Only the prophetess, alone among the preachers, sets her face against the wind and so bears the brunt of change. Bugs fly with the wind. You can tell a prophetess by the bugs in her teeth.
The bondage preacher preachers bondage. All who hear him are in bondage and hold others in bondage. He is a coward of the lowest order, a man who would never wear the yellow star of shame with his fellow man. In 1941 the Danish King would not take the yellow star. He reasoned that it was “below his station.” He used his status as Chairman, as Lead, as Head man to protect himself. He criticized those who attacked His majesty.
Now, you and I would never defend ourselves on the basis of our majesty. Or would we? If we hold sway over a prophetess on earth and judge her for doing with courage what we do not do ourselves, are we not holding ourselves in majesty? If we use our headship among men to scandalize the prophet, do we not do this because we think ourselves majestic? How do we maintain our majesty?
Notice, in the Matthean text, 6:4f, there is one voice, but the speaker speaks in the plural. Do we not know him (Jesus?)? Do we not know his family? Did he not grow up among us?
This is an appeal to our majesty. Others must be beneath us. This prophet must be a bad match for us, for he says what we cannot hear in comfort. Surely, we do not need to grow, to mature, to change! We are majestic. He is beneath us. We are majestic in our being.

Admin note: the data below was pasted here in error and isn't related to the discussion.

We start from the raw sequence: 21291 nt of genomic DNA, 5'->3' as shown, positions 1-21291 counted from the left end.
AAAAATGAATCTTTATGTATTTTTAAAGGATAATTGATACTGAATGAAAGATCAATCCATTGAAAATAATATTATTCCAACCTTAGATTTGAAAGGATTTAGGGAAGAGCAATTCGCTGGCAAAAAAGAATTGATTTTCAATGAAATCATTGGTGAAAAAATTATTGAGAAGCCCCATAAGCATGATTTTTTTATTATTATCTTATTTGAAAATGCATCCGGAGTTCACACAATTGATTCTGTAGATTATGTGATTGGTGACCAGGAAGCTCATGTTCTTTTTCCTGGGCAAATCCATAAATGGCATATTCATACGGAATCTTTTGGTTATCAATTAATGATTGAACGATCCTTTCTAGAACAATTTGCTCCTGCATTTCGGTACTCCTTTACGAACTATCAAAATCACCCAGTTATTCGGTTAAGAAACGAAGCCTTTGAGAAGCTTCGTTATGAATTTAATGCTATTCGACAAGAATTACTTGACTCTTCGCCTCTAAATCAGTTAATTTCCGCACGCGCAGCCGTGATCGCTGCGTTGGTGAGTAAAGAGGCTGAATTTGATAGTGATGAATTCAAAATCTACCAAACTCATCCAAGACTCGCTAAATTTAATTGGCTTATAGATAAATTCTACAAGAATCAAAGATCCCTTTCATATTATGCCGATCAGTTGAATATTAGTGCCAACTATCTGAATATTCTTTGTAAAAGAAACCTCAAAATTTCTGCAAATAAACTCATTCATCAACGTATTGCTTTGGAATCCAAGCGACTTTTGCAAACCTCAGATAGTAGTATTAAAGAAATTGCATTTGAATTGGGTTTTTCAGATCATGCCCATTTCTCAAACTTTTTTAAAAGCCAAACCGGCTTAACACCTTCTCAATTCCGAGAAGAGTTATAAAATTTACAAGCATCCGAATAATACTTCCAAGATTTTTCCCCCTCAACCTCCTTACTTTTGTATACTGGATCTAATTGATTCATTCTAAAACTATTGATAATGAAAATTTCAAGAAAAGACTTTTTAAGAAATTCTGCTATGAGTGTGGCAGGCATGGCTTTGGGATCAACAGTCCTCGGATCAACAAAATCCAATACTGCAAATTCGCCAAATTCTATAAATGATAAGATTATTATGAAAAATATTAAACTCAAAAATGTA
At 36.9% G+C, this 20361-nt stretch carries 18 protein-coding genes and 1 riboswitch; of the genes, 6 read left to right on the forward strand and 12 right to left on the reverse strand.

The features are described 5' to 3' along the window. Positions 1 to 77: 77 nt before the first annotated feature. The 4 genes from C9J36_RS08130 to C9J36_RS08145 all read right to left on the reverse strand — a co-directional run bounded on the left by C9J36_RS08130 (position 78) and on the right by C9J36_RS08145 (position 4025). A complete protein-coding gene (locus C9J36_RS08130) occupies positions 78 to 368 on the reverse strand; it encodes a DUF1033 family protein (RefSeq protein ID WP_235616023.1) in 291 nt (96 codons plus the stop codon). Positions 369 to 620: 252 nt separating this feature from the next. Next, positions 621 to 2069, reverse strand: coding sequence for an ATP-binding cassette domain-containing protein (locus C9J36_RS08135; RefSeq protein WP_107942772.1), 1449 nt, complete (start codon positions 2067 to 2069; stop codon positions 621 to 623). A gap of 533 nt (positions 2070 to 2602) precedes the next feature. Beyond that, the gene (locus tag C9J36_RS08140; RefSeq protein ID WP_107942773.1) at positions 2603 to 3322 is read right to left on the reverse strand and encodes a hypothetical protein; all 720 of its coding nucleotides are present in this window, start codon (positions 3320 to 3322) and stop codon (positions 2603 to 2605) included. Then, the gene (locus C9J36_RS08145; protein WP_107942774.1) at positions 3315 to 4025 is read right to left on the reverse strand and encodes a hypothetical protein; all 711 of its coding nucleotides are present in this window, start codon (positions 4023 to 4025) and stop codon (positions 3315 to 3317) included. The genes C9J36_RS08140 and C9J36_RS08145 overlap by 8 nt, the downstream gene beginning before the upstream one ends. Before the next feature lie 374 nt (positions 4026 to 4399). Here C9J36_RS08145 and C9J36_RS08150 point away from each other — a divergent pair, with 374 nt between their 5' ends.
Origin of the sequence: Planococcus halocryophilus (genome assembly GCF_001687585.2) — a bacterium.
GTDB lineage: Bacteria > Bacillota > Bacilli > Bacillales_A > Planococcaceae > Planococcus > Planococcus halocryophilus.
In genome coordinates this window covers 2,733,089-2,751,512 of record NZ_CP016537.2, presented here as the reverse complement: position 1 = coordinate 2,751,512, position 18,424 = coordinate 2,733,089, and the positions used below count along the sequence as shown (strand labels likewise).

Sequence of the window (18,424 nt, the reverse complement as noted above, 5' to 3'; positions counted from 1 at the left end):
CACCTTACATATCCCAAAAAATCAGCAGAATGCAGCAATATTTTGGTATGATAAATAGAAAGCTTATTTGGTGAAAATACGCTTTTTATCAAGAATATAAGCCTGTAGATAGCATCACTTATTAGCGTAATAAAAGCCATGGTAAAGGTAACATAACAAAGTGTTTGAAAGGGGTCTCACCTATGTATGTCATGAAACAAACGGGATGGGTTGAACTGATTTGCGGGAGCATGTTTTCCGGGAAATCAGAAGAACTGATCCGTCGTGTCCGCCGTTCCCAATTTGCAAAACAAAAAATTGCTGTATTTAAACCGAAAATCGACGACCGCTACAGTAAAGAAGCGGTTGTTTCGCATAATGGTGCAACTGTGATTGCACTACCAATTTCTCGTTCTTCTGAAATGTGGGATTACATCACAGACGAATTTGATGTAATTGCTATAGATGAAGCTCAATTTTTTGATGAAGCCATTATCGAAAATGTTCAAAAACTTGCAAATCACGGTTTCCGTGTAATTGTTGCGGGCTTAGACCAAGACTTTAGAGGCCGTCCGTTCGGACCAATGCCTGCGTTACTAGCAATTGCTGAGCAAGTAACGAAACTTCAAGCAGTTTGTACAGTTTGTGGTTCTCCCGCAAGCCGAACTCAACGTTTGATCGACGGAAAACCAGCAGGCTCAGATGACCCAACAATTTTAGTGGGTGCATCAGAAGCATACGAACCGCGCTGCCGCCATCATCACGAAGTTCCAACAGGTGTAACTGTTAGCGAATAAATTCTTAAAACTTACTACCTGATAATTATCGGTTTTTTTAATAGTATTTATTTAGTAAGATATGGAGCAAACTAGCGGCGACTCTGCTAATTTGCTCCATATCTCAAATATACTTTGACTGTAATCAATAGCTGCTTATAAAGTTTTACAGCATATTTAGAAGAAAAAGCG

Our majesty means we cannot bear the yellow star. We slink along in comfort, glad the Nazis are just after the Jews. We could not risk our majesty on the prophet. He might speak about stewardship of finances, or personal faith, or sacrifice or sharing. Our friends will never come to hear this hard word. Why not?
The prophetic word is a hard word. The prophetic word insists on a new course. The prophet speaks painfully.
He might speak to us, rather than the straw man we like to see kicked. This is our majesty.
And, we read a certain desperation in the local voices. They might easily ask, “What else could we do?”
The prophet is so uncommon they cannot bear him. The royals put Jeremiah in a pit they use for garbage, so that they may humiliate him. Jesus ends up naked in broad daylight, about three feet off the ground, in agony, and unable even to cover his privates. He is humiliated.
What is the purpose of humiliation? Is it not to make common the uncommon, so we may appear greater? The locals who defame Jesus want to make Him common to them, so they can compare Him unfavorably to themselves. If the locals follow Jesus they must change. Change will never do.